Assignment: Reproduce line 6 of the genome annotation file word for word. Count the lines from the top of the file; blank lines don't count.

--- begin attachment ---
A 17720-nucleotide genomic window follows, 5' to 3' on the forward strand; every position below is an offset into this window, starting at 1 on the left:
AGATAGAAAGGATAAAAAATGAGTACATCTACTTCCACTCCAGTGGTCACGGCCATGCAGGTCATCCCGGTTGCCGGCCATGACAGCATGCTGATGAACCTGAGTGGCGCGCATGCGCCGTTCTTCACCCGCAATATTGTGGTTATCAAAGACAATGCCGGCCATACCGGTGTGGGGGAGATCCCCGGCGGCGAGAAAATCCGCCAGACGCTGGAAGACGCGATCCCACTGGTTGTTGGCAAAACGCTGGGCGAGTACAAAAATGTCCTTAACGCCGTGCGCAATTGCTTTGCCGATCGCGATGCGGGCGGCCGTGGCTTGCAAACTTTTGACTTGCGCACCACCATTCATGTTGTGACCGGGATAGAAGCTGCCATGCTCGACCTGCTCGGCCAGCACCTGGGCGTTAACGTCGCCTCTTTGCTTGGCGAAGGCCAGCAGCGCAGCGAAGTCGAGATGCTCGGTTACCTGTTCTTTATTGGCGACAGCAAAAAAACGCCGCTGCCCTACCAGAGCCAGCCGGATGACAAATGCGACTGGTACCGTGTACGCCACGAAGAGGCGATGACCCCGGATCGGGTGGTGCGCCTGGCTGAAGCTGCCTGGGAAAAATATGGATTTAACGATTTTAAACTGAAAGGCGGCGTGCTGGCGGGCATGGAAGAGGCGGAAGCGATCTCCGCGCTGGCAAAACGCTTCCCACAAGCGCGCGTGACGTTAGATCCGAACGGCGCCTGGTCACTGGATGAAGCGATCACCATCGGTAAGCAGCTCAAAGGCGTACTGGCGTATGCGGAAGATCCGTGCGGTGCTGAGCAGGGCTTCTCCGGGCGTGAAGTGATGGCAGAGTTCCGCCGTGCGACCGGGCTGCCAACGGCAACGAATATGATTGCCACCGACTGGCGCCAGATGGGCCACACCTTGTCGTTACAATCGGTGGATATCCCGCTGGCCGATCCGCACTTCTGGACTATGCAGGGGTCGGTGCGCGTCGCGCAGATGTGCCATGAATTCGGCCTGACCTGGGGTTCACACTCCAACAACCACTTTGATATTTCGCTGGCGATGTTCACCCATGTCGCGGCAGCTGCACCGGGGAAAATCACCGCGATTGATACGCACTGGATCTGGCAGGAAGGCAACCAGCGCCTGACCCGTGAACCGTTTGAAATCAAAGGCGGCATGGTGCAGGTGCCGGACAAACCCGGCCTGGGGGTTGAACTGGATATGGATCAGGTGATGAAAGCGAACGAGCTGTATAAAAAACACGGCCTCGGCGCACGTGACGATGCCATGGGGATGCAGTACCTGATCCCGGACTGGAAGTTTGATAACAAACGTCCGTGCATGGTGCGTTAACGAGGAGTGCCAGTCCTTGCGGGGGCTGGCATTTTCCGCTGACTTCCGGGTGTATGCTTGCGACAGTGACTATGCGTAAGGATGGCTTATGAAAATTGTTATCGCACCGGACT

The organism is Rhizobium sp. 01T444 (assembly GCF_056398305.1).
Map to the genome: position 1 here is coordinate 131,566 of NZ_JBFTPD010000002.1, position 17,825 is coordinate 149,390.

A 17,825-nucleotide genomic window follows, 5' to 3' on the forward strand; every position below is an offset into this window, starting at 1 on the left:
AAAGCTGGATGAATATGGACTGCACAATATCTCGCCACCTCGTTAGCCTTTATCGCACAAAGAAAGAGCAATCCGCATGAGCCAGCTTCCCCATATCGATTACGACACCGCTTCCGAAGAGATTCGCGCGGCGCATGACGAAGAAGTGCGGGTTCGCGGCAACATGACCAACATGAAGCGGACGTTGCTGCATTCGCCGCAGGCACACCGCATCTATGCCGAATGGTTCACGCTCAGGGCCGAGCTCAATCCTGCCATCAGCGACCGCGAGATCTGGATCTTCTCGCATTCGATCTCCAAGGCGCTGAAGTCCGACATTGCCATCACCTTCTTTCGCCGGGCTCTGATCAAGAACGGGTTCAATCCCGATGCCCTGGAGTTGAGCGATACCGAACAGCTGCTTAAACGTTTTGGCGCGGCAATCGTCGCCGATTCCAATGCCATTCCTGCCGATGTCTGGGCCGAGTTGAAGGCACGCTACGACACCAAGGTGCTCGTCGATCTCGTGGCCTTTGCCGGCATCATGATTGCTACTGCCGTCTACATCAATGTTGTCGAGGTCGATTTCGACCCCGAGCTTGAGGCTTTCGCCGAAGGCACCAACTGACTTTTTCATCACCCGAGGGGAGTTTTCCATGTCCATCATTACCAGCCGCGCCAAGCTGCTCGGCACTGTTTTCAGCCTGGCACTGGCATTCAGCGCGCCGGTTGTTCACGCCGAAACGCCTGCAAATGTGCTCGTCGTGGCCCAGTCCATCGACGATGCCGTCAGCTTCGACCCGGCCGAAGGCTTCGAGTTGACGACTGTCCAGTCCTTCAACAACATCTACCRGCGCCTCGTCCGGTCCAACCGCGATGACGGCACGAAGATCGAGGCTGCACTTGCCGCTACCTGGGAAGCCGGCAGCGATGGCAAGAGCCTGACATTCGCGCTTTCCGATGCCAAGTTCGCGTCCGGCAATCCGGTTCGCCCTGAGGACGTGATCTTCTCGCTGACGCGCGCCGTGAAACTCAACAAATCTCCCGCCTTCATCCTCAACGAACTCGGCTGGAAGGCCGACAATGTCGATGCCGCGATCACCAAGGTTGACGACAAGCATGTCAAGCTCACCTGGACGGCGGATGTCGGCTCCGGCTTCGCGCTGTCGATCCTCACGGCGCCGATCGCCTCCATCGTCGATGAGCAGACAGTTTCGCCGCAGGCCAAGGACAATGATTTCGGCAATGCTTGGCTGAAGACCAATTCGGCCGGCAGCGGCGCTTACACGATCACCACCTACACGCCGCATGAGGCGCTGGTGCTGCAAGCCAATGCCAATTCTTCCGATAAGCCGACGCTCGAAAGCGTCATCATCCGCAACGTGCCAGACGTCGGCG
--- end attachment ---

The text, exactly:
AAAGCTGGATGAATATGGACTGCACAATATCTCGCCACCTCGTTAGCCTTTATCGCACAAAGAAAGAGCAATCCGCATGAGCCAGCTTCCCCATATCGATTACGACACCGCTTCCGAAGAGATTCGCGCGGCGCATGACGAAGAAGTGCGGGTTCGCGGCAACATGACCAACATGAAGCGGACGTTGCTGCATTCGCCGCAGGCACACCGCATCTATGCCGAATGGTTCACGCTCAGGGCCGAGCTCAATCCTGCCATCAGCGACCGCGAGATCTGGATCTTCTCGCATTCGATCTCCAAGGCGCTGAAGTCCGACATTGCCATCACCTTCTTTCGCCGGGCTCTGATCAAGAACGGGTTCAATCCCGATGCCCTGGAGTTGAGCGATACCGAACAGCTGCTTAAACGTTTTGGCGCGGCAATCGTCGCCGATTCCAATGCCATTCCTGCCGATGTCTGGGCCGAGTTGAAGGCACGCTACGACACCAAGGTGCTCGTCGATCTCGTGGCCTTTGCCGGCATCATGATTGCTACTGCCGTCTACATCAATGTTGTCGAGGTCGATTTCGACCCCGAGCTTGAGGCTTTCGCCGAAGGCACCAACTGACTTTTTCATCACCCGAGGGGAGTTTTCCATGTCCATCATTACCAGCCGCGCCAAGCTGCTCGGCACTGTTTTCAGCCTGGCACTGGCATTCAGCGCGCCGGTTGTTCACGCCGAAACGCCTGCAAATGTGCTCGTCGTGGCCCAGTCCATCGACGATGCCGTCAGCTTCGACCCGGCCGAAGGCTTCGAGTTGACGACTGTCCAGTCCTTCAACAACATCTACCRGCGCCTCGTCCGGTCCAACCGCGATGACGGCACGAAGATCGAGGCTGCACTTGCCGCTACCTGGGAAGCCGGCAGCGATGGCAAGAGCCTGACATTCGCGCTTTCCGATGCCAAGTTCGCGTCCGGCAATCCGGTTCGCCCTGAGGACGTGATCTTCTCGCTGACGCGCGCCGTGAAACTCAACAAATCTCCCGCCTTCATCCTCAACGAACTCGGCTGGAAGGCCGACAATGTCGATGCCGCGATCACCAAGGTTGACGACAAGCATGTCAAGCTCACCTGGACGGCGGATGTCGGCTCCGGCTTCGCGCTGTCGATCCTCACGGCGCCGATCGCCTCCATCGTCGATGAGCAGACAGTTTCGCCGCAGGCCAAGGACAATGATTTCGGCAATGCTTGGCTGAAGACCAATTCGGCCGGCAGCGGCGCTTACACGATCACCACCTACACGCCGCATGAGGCGCTGGTGCTGCAAGCCAATGCCAATTCTTCCGATAAGCCGACGCTCGAAAGCGTCATCATCCGCAACGTGCCAGACGTCGGCG